What is military post?

  • (noun): Military installation at which a body of troops is stationed.
    Example: "This military post provides an important source of income for the town nearby"
    Synonyms: post

Some articles on military post, post, military:

Fort Bragg, California - History - 1855 – 1867
... Gibson, then serving at the Presidio of San Francisco, established a military post on the Mendocino Indian Reservation approximately one and one-half miles north of the Noyo River ... They stayed for two years and continued to build up the post ... D, 2nd California Infantry were ordered to garrison the post and remained until 1864 ...
Knife Edge: Nose Gunner - Plot
... To protect the colonists, the United Nations established a military relay station on the Martian moon Phobos and built a military post on Mars itself ... another, each of the other colonies as well as the military post lost all communication channels ... the final communication from the military post on Mars “Mayday! Mayday! What is that?! It’s crawling on the surface… It’s attacking!! Mayday, mayday!” ...
Noam Chomsky - Thought - Politics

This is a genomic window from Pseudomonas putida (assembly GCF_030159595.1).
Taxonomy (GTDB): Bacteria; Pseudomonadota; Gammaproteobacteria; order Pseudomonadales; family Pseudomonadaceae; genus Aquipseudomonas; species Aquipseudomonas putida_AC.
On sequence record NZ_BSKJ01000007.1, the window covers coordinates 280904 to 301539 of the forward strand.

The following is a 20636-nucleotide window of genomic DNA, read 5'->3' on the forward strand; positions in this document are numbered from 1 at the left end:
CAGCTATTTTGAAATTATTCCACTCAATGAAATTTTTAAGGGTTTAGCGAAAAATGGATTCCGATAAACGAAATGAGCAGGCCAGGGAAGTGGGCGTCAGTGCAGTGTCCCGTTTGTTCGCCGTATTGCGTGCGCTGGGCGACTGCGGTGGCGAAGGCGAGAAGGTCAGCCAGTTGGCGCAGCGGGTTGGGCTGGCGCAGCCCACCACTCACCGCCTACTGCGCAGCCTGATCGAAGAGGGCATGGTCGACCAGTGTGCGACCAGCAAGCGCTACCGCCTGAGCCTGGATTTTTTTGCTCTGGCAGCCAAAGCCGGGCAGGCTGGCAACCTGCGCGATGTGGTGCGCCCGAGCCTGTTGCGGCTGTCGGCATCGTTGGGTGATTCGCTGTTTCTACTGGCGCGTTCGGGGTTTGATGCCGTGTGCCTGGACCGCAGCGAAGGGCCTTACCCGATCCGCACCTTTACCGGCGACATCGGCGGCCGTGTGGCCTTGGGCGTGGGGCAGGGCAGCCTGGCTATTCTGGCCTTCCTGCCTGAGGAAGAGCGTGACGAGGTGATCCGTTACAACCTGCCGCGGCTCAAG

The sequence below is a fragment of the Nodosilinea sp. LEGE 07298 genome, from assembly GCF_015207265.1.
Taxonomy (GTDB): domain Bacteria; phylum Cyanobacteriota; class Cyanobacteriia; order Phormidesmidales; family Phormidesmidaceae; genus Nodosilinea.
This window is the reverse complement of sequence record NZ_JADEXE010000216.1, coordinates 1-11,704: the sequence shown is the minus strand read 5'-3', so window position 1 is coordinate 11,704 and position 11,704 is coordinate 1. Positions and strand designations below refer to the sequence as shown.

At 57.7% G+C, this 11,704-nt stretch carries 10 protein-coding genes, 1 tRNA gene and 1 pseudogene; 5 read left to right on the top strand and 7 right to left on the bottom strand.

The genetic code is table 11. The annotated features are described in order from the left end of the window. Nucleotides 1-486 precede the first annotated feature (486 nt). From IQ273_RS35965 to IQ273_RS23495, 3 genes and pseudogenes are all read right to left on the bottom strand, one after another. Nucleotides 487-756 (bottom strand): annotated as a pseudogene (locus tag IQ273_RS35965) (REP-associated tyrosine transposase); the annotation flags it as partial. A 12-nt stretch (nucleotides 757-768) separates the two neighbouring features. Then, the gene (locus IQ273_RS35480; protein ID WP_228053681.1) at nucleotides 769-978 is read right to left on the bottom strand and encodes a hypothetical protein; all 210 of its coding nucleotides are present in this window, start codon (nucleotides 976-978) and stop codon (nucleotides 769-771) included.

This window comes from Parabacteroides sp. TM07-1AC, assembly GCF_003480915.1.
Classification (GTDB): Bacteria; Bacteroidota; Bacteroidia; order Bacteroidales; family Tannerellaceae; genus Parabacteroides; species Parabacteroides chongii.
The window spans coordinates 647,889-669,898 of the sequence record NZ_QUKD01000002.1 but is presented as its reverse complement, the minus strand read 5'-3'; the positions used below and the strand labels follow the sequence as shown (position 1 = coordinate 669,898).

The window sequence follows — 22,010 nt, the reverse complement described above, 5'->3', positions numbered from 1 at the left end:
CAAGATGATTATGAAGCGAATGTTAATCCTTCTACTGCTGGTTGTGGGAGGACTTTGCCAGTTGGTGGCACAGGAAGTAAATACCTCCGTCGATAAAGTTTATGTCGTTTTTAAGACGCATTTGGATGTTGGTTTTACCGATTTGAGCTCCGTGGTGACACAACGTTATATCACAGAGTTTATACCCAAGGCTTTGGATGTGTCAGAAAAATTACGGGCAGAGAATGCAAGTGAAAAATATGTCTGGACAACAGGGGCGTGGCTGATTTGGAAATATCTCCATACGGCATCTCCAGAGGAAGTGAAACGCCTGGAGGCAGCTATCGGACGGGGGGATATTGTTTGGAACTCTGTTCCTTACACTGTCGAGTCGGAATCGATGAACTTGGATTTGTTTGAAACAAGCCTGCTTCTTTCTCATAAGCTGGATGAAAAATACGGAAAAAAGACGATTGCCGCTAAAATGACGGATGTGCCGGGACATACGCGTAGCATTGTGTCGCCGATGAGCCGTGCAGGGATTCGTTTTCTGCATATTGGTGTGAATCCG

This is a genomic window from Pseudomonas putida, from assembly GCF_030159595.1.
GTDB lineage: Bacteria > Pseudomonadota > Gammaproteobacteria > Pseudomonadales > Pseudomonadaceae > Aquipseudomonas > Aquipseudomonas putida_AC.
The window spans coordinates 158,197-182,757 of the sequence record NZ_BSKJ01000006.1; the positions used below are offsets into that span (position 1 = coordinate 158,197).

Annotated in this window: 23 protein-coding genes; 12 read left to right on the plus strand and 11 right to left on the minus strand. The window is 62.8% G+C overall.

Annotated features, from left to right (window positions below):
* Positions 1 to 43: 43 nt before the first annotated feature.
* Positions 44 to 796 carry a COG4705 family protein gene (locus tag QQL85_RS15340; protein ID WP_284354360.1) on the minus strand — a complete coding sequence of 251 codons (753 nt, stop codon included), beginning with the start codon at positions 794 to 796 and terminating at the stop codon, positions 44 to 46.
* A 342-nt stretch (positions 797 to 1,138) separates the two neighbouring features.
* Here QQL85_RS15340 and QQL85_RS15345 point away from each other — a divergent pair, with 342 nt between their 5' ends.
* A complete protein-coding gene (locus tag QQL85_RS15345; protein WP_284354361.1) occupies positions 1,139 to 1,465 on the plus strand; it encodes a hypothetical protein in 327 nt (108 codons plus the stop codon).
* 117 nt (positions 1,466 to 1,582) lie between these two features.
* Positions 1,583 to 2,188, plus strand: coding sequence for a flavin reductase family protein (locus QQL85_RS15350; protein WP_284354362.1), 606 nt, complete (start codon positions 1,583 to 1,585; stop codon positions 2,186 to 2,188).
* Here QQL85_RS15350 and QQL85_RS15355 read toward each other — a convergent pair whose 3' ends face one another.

... National Naturist Pacifist Philosophical Platformist Post-anarchist Post-colonial Post-left Primitivist Queer Social Syndicalist Synthesist Vegan Voluntaryist Without ... in education and prevention rather than military or police action as a means of reducing drug use ... spite of his political criticism of American and European military imperialism, early research at the institution (MIT) where he did his linguistic ...

Famous quotes containing the words post and/or military:

    I can forgive even that wrong of wrongs,
    Those undreamt accidents that have made me
    Seeing that Fame has perished this long while,
    Being but a part of ancient ceremony
    Notorious, till all my priceless things
    Are but a post the passing dogs defile.
    William Butler Yeats (1865–1939)

    [I]t is a civil Cowardice to be backward in asserting what you ought to expect, as it is a military Fear to be slow in attacking when it is your Duty.
    Richard Steele (1672–1729)